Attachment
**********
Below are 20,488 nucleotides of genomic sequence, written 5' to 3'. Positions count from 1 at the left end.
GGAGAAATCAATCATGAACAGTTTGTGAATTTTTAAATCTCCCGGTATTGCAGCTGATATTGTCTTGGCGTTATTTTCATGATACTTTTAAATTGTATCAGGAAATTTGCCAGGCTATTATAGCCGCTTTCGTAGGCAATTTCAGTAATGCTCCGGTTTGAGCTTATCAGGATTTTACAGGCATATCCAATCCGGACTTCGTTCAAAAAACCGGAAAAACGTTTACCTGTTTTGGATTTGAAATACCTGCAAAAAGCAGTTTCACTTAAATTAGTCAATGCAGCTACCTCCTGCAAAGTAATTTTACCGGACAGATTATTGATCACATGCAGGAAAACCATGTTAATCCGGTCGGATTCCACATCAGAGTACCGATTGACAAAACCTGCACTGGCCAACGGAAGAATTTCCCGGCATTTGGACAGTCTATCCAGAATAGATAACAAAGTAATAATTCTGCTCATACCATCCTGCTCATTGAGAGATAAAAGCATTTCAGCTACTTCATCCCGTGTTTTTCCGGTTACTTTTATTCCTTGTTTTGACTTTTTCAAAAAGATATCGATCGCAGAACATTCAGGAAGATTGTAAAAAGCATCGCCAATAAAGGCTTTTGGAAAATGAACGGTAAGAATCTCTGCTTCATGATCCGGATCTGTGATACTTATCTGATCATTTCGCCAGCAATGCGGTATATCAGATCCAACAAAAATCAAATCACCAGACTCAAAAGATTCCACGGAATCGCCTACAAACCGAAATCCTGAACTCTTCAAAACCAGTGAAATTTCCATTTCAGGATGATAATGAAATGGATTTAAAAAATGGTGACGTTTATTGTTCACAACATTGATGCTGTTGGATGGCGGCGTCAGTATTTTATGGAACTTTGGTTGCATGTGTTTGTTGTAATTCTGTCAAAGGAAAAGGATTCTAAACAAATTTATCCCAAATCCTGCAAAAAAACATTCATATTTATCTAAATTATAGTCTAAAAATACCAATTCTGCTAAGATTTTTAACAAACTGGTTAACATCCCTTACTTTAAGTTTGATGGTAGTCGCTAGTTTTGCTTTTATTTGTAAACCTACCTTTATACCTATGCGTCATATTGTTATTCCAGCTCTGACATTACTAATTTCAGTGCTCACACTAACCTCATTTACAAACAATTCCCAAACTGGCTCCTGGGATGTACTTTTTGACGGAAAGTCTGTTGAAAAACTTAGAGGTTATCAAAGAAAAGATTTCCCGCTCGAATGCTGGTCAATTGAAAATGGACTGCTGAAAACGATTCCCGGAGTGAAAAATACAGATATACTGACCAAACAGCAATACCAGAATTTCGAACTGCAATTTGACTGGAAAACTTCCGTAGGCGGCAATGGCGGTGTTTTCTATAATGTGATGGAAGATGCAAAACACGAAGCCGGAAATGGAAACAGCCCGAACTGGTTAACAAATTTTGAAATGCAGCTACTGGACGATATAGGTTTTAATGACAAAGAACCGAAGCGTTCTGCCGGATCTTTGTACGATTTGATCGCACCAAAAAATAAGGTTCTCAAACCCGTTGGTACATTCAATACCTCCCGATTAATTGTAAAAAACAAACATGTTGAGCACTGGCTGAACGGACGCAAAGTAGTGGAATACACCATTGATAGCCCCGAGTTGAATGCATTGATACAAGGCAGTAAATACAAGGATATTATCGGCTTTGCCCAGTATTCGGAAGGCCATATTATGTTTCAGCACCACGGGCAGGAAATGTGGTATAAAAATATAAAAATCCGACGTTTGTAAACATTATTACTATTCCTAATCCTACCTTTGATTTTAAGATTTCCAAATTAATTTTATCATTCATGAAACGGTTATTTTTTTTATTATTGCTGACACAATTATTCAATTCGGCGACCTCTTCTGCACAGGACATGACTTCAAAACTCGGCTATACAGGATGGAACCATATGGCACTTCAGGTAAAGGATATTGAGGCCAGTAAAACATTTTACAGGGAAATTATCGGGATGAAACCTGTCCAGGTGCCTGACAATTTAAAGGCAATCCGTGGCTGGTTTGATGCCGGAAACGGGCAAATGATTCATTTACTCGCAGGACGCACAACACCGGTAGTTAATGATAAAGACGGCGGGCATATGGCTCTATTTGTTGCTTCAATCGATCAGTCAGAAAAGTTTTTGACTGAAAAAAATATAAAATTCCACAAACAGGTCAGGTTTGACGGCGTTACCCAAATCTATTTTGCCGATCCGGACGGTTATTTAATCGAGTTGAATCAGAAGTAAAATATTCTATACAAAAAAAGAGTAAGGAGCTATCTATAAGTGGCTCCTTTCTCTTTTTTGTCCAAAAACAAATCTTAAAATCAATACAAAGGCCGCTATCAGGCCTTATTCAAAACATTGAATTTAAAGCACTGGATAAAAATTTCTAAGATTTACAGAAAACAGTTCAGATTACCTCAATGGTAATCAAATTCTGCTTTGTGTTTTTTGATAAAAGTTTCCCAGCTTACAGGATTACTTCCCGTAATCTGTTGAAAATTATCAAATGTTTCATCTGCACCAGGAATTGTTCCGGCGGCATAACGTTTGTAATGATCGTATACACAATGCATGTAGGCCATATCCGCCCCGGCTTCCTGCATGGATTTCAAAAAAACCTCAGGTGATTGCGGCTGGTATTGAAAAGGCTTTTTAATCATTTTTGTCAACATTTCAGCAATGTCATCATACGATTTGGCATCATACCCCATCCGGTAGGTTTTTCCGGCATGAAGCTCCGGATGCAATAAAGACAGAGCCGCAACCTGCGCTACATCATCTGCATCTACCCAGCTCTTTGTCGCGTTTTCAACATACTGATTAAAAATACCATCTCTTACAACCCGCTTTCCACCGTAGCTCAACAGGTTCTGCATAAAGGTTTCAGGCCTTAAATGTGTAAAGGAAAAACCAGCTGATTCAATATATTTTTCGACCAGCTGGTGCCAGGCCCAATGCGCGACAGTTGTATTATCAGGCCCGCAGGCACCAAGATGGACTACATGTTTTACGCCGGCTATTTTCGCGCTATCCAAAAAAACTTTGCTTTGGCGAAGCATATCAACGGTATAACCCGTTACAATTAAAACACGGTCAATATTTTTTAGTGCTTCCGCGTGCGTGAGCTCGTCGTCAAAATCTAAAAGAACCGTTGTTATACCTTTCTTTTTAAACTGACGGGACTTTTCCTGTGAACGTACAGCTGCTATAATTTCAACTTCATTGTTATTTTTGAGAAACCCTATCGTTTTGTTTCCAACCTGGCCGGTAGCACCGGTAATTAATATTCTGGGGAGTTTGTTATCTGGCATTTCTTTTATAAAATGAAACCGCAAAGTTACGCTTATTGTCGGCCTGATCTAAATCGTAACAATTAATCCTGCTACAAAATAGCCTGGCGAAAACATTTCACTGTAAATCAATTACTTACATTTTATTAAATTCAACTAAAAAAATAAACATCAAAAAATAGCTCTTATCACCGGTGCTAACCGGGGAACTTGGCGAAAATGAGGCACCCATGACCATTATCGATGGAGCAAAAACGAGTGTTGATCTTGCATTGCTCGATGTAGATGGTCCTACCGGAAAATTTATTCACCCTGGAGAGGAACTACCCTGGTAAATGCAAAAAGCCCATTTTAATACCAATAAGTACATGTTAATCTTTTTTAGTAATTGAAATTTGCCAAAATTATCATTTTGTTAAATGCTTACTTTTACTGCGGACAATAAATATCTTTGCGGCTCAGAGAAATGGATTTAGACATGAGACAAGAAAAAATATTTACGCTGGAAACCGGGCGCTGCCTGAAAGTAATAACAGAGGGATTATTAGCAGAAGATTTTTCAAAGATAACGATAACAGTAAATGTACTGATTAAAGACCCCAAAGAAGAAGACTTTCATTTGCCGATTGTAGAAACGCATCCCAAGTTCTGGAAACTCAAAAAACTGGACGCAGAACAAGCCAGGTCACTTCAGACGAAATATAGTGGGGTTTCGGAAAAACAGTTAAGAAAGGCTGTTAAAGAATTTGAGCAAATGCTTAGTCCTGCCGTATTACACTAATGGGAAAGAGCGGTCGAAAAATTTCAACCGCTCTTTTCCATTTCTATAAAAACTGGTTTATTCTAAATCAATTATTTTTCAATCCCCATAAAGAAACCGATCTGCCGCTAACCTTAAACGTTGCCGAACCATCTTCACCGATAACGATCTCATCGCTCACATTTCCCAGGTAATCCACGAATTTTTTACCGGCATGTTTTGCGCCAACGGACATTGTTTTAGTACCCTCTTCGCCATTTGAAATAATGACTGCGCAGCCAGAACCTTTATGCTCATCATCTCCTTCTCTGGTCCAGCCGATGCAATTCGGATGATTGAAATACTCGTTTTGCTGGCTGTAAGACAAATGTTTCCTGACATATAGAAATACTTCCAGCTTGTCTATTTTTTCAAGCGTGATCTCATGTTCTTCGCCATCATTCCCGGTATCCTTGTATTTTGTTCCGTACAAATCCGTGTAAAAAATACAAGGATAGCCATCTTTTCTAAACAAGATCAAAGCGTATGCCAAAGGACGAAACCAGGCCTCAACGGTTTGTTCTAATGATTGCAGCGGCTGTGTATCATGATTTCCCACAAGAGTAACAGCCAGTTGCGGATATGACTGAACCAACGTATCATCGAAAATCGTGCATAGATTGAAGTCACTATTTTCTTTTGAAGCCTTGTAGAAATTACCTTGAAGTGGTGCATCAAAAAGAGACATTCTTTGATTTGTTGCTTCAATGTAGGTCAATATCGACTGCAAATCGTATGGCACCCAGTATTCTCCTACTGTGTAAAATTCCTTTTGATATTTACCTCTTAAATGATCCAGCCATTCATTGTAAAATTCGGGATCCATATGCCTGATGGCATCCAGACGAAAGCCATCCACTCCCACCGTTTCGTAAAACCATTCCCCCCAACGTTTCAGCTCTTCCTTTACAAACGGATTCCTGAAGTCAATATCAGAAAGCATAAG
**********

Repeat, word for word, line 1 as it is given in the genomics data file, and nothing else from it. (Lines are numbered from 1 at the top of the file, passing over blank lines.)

Below are 20,488 nucleotides of genomic sequence, written 5' to 3'. Positions count from 1 at the left end.